d. the ability to demonstrate skilfully and safely activities required in particular discipline areas being taught (e.g. physical education activities, science laboratory techniques);
e. the ability to create, monitor and maintain a safe physical environment, a stable and supportive psychological environment, and a productive learning environment in their classroom;
f. the ability to establish effective relationships with all members of the school community, including colleagues, students, and caregivers;
g. the ability based on mental and physical health to exercise sound judgment and respond promptly to the demands of classroom situations, and the personal resilience to cope and maintain their wellbeing under stress.
Students who feel a disability will prevent them from meeting the above academic requirements are encouraged to contact Disability Liaison http://services.unimelb.edu.au/disability
|Further Study: ||
Graduates from this program are eligible to apply for entry to the Doctor of Education program or a PhD after completion of a 50-point Postgraduate Certificate in Educational Research, provided they meet the entry requirements and subject to achievement of an H2A GPA.
Those who complete the research pathway option in their final year are eligible to apply for entry to the Doctor of Education program or a PhD provided they meet the entry requirements and subject to achievement of an H2A GPA. Please note also that graduates of an undergraduate Honours degree may already be eligible for doctoral studies, subject to the same entry and achievement requirements.
|Graduate Attributes: ||
The Master of Clinical Teaching will enable graduates to achieve the following University of Melbourne Graduate Attributes:
- Academically excellent: Graduates will develop an in-depth research and evidence-based knowledge of learning, teaching, professional learning, and educational culture and climate. They will demonstrate a high level of achievement in writing, generic research activities, problem-solving and communication. Graduates will be critical and creative thinkers, with an aptitude for continued self-directed learning and will be adept at learning in a range of ways, including through information and communication technologies.
- Knowledgeable across disciplines: Graduates will examine critically, synthesise and evaluate knowledge across a broad range of disciplines, particularly those with relevance to their education setting. They will expand their analytical and cognitive skills through learning experiences and have the capacity to participate fully in collaborative learning and to confront unfamiliar problems.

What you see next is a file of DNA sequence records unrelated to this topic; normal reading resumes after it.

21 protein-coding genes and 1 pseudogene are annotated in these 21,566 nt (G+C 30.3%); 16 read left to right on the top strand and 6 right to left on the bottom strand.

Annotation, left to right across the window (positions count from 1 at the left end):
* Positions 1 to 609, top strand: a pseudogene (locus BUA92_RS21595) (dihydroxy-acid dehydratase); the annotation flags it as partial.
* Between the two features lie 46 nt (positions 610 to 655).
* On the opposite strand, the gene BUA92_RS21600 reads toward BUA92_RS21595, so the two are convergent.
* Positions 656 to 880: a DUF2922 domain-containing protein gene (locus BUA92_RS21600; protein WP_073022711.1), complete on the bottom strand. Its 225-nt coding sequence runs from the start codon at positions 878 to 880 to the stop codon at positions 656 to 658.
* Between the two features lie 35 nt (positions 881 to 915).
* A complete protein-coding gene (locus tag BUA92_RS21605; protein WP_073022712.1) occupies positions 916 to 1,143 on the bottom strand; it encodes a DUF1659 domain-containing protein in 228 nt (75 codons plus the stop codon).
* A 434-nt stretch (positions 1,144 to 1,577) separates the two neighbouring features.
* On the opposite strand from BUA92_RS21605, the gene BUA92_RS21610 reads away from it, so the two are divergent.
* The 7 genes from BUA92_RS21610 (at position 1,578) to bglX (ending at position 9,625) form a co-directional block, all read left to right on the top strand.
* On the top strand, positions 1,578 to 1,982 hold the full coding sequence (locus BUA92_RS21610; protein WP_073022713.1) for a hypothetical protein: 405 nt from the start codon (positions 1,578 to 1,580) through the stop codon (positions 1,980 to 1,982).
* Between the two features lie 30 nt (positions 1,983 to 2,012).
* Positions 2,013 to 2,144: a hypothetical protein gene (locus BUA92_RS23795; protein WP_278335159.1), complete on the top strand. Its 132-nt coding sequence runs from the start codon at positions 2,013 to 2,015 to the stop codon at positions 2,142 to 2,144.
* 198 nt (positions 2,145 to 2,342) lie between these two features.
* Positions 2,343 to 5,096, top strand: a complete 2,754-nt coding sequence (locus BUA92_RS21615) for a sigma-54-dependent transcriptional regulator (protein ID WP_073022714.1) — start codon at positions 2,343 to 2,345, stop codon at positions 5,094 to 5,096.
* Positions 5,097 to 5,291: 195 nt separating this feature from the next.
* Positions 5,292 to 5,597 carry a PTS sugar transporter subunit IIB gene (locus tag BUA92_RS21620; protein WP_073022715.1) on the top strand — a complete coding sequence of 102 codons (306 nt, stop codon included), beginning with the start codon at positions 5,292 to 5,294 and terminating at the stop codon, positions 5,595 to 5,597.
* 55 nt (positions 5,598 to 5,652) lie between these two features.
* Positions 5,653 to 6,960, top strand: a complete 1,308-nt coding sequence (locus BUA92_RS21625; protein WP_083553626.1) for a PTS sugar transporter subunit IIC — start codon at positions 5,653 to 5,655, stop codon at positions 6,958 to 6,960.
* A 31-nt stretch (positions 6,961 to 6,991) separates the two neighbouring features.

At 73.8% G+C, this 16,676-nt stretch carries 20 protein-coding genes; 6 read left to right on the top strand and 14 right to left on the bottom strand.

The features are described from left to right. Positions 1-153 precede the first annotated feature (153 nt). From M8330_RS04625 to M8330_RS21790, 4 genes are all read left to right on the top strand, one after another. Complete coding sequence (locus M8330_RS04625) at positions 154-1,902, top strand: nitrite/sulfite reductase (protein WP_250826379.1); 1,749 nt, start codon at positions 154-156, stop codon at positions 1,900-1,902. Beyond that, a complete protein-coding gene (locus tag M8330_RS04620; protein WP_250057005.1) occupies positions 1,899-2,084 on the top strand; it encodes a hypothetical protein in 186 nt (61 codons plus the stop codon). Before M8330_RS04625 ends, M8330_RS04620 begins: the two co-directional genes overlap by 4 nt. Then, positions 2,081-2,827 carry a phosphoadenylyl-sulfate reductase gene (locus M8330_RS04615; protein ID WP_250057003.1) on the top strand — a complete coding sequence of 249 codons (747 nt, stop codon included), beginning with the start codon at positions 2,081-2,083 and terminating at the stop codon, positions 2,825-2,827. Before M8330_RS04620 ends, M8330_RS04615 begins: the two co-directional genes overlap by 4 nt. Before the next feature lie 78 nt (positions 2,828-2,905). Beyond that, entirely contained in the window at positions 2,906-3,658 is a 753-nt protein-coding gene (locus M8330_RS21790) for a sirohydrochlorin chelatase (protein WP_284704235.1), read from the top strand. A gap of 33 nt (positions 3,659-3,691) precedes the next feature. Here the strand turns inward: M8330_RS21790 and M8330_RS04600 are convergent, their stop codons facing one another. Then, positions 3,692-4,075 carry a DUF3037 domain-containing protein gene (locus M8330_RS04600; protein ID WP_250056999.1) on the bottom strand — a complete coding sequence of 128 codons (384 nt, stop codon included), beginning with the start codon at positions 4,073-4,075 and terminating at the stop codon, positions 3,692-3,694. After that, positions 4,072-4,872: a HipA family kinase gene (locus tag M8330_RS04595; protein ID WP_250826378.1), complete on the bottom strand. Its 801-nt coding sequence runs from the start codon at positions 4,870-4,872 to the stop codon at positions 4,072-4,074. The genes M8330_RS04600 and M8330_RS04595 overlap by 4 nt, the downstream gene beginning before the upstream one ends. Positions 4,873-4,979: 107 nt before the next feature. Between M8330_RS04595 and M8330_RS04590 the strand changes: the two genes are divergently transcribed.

- Leaders in communities: Graduates of the Master of Clinical Teaching will develop specialist skills and knowledge that will enable them to provide leadership in educational and wider community contexts. They will be able to initiate and implement constructive change in their workplaces, supported by their knowledge of research around educational effectiveness. They will mentor future generations of learners and teachers and be able to engage in meaningful public discourse around education.
- Attuned to cultural diversity: Graduates of the Master of Clinical Teaching will be working within organisations characterised by cultural and other forms of diversity. This is reflected in such overarching documents as the Australian Charter for the Teaching Profession, the Melbourne Declaration on Educational Goals for Young People and the various national professional teaching standards and curriculum documents. Graduates will value different cultures and be well-informed citizens able to contribute to their communities wherever they choose to live and work. They will have an understanding of the social and cultural diversity in our community and respect indigenous knowledge, cultures and values.
- Active global citizens: Graduates of the Master of Clinical Teaching will accept social and civic responsibilities and attempt to inculcate these values in those with whom they work. They will be advocates for improving the sustainability of the environment and have a broad global understanding, with a high regard for human rights, equity and ethics. They will recognise that education is the best means we have of opening the doors of opportunity for people and of ameliorating the effects of inequity and disadvantage.
|Generic Skills: ||
In addition to developing skills specific to the Master of Clinical Teaching, graduates will develop the following generic skills:
- Problem-solving skills, including identifying and researching strategies to solve unfamiliar problems.
- Analytical skills and the ability to construct and express logical arguments.
- Collaborative and teamwork skills through working with fellow students and with work-based colleagues.
- Skills to investigate critically, implement, adapt and modify new ideas and approaches.
- The capacity to plan effectively and to meet deadlines.
- Oral and written communication skills.
- Interpersonal skills including teamwork and staff mentoring.
- The capacity to use information and communication technology for a range of purposes.
- The ability to develop, critique and use appropriately a range of evidence and data.